Credit: John McColgan
Flames leapt from pine trees and expensive rooftops beneath the red glow of a massive fire and a lowering cloud of smoke. Colorado's Waldo Canyon blaze drove nearly 30,000 people from vulnerable hillside homes in Colorado Springs. Two hundred sixty-five square miles burned in New Mexico's Gila National Forest. Even before the end of June, a good deal of the Intermountain West was blazing. Should we blame climate change? A century of fire suppression? Freak weather?
Possibly all of the above. First of all, the intermountain West has had freak weather. On June 26, the temperature in Colorado Springs reached an all-time high. Some people "are trying to argue this [unusally hot, dry weather] is an extreme," notes Lisa Graumlish, dean of the University of Washington's College of the Environment and an expert on climate change. But "extreme events are by their nature rare," and "we don't have the data" to say that this year's acute conditions reflect a changing climate. However, she says, we do know — and "this is really important" — that "spring has been coming earlier and earlier." This isn't conjecture. It "is a trend we can look at . . . through good observational data."
On top of the heat spike, less snow has been falling in the Rockies. Last year, Graumlich and her graduate students published a paper in Science explaining that such low snowpack in both the northern and southern Rockies hasn't been seen since the 1500s. What was happening then? No one knows, although Graumlish assumes it had something to do with Pacific Ocean currents. Now, climate change caused by human activity helps to drive the process.
The bottom line is that there's less snow and therefore less lingering moisture in the mountains than at any time in the past 500 years. As a result, "fuels are drying out a month ahead of time," Graumlich explains. Earlier drying means earlier fires. "We're having fires in June that we would normally have been having in August."
Graumlich and her team think this is the new normal. "It's almost like a step change," she says. In the late 1980s, we seem to have crossed "a threshold where we lost that [normal Rocky Mountain] snowpack. . . . This was a train wreck that we could see coming." And the pattern reinforces itself. "We're seeing the jet stream gradually move northward as the earth warms." Consequently, "winter storms that bring snow to the southern Rockies are less frequent. . . . That incremental slow movement of the jet stream north just results in less snow. It melts off earlier."
"The other climate-related trend," Graumlich says, "is the beetle-killed forest." If the weather warms up earlier, "for a number of the forest pests . . . life cycles are accelerated." That means more beetles and other pests killing more square miles of pines and other trees. With early springs and massive beetle kills, "you've got your fine fuels drying out," Graumlish explains. "You've got your big fuels dead." In other words, you have the tinder to start a fire and the big wood to keep it going.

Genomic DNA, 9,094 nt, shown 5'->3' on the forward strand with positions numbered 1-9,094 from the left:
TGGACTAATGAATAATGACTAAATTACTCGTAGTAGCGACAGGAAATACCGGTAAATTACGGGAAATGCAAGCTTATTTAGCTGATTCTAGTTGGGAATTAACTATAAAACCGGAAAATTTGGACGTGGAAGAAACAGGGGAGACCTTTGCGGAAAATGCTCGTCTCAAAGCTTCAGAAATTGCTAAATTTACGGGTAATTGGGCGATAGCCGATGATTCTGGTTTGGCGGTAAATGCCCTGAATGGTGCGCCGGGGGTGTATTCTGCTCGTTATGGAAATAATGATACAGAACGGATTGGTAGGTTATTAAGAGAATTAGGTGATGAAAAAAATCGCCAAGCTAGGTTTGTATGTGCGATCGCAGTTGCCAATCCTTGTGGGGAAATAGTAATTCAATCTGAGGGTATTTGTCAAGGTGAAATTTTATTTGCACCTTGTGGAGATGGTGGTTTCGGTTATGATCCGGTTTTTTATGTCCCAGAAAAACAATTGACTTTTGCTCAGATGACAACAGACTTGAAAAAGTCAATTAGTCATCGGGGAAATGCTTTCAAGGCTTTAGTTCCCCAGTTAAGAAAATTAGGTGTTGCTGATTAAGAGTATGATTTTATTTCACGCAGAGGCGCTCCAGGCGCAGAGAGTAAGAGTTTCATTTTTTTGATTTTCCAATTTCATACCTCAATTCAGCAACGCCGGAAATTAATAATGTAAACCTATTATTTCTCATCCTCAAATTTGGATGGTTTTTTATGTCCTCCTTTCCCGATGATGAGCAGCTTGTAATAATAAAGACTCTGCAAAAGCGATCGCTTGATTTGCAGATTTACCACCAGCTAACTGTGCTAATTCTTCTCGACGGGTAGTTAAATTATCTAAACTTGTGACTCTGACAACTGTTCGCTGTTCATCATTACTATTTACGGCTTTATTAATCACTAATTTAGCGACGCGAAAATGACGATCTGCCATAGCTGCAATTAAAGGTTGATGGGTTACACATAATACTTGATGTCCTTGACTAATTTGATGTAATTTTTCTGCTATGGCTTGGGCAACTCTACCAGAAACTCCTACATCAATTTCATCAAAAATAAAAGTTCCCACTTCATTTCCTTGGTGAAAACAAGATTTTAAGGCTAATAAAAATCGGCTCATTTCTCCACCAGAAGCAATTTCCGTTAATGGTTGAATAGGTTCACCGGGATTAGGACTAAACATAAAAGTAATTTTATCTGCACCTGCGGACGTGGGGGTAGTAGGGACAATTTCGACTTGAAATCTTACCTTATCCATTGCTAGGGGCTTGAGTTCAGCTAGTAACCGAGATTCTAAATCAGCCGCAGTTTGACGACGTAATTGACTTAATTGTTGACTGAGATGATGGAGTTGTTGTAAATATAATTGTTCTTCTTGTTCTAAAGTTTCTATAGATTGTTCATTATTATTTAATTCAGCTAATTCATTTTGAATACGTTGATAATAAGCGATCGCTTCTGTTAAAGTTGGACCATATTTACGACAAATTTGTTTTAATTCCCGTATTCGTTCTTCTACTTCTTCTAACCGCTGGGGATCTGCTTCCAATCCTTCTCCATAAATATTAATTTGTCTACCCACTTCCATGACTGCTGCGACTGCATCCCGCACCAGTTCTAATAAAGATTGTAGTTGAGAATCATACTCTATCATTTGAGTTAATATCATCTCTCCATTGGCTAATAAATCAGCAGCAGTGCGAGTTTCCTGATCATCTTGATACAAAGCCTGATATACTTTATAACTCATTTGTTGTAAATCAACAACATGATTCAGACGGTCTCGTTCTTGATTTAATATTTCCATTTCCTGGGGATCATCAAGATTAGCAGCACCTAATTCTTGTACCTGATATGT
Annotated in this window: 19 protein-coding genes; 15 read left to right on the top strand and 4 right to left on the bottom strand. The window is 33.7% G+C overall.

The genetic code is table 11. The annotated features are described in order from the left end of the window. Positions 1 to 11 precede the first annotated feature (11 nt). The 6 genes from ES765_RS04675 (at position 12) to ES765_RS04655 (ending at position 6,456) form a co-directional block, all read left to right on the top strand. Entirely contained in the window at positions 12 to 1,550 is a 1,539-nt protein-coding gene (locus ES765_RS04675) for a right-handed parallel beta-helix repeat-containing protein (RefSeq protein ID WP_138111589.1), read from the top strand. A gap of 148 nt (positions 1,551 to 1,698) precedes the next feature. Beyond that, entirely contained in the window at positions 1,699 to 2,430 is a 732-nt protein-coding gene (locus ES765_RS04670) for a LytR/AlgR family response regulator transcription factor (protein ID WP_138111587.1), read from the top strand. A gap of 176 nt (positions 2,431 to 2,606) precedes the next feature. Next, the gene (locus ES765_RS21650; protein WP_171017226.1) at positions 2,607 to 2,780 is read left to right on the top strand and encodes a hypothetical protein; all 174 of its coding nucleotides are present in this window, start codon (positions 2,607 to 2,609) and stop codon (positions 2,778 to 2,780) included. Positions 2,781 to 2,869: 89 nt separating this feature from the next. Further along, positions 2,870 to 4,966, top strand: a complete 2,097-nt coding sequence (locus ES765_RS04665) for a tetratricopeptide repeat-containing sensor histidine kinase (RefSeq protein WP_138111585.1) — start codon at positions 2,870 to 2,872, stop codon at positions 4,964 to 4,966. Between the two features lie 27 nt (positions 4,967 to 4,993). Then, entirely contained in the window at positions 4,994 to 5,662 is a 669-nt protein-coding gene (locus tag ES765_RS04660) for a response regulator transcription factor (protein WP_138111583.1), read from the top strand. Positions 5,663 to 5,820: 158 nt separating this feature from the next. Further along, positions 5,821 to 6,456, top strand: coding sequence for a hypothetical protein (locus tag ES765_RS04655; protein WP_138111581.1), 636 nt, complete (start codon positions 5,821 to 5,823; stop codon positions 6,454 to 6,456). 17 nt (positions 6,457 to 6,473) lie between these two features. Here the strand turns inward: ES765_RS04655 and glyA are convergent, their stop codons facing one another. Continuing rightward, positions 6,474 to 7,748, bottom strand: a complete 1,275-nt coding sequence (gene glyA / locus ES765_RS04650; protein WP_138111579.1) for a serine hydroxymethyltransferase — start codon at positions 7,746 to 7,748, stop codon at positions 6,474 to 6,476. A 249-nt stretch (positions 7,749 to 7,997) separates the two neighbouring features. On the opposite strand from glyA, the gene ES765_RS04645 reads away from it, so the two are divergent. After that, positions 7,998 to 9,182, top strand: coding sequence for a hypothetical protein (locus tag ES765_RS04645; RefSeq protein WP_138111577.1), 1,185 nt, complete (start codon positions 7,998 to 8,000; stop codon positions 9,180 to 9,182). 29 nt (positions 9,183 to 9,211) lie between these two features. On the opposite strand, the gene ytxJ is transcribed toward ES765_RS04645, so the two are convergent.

A lodgepole pine forest that hasn't burned for 100 years has lived out its alloted span. It's time for the bugs and the fires. And in other forests, the fuel has built up more than nature — or native cultures — would have allowed. "These forests have not burned in decades," says David Peterson, who leads the Fire and Environmental Research Applications Team at the Forest Service's Pacific Wildland Fire Sciences Laboratory and also serves as a UW Affiliate Professor, Environmental and Forest Sciences. "Forests that would have experienced fires once every 10 to 30 years now haven't burned in 70 or 80 years."
What's sauce for the Southwest is sauce for the Northwest, too. Washington may not have as many beetle-killed trees as B.C. — although, Peterson says. the devastation in British Columbia "certainly has gotten everyone's attention," — but it does have a lot of dead and dying lodgepole pine forests just waiting to burn.
It also has plenty of land in which loggers long ago "high graded" the big, old Ponderosa pines and people have suppressed the frequent small fires — some presumably natural and some set for millennia by native groups — that used to clear out the understory, allowing Douglas fir and alpiine fir, which don't really belong there, to get footholds. Those trees have grown big and densely-packed, with multi-layered overstories and a vulnerability to drought, creating opportunities for spruce budworm. When pests kill the trees, the dense stand of dead wood creates a fire hazard that would not have developed in an open stand of big Ponderosa.
People have recognized these problems for decades. Mountain pine beetles and spruce budworms invaded the Okanogan National Forest in the 1980s, when the beetles had already started chewing their way through interior B.C. By the early 90s, conditions in Oregon's Blue Mountains had grown bad enough to inspire a much-noticed if soon-forgotten report on forest health.
Nevertheless, Washington may soon start addressing this old problem with a bit of new urgency. At the beginning of July, Washington Commissioner of Public Lands Peter Goldmark proposed a forest health hazard warning for eastern Okanogan and western Ferry County. If the warning goes into effect after a series of public meetings and consultations, Goldmark has proposed using $4.3 million from the recently-passed state jobs bill to jump-start the process of reducing fuel loads. Goldmark's proposal follows the recommendations of a nine-member Forest Health Technical Advisory Committee.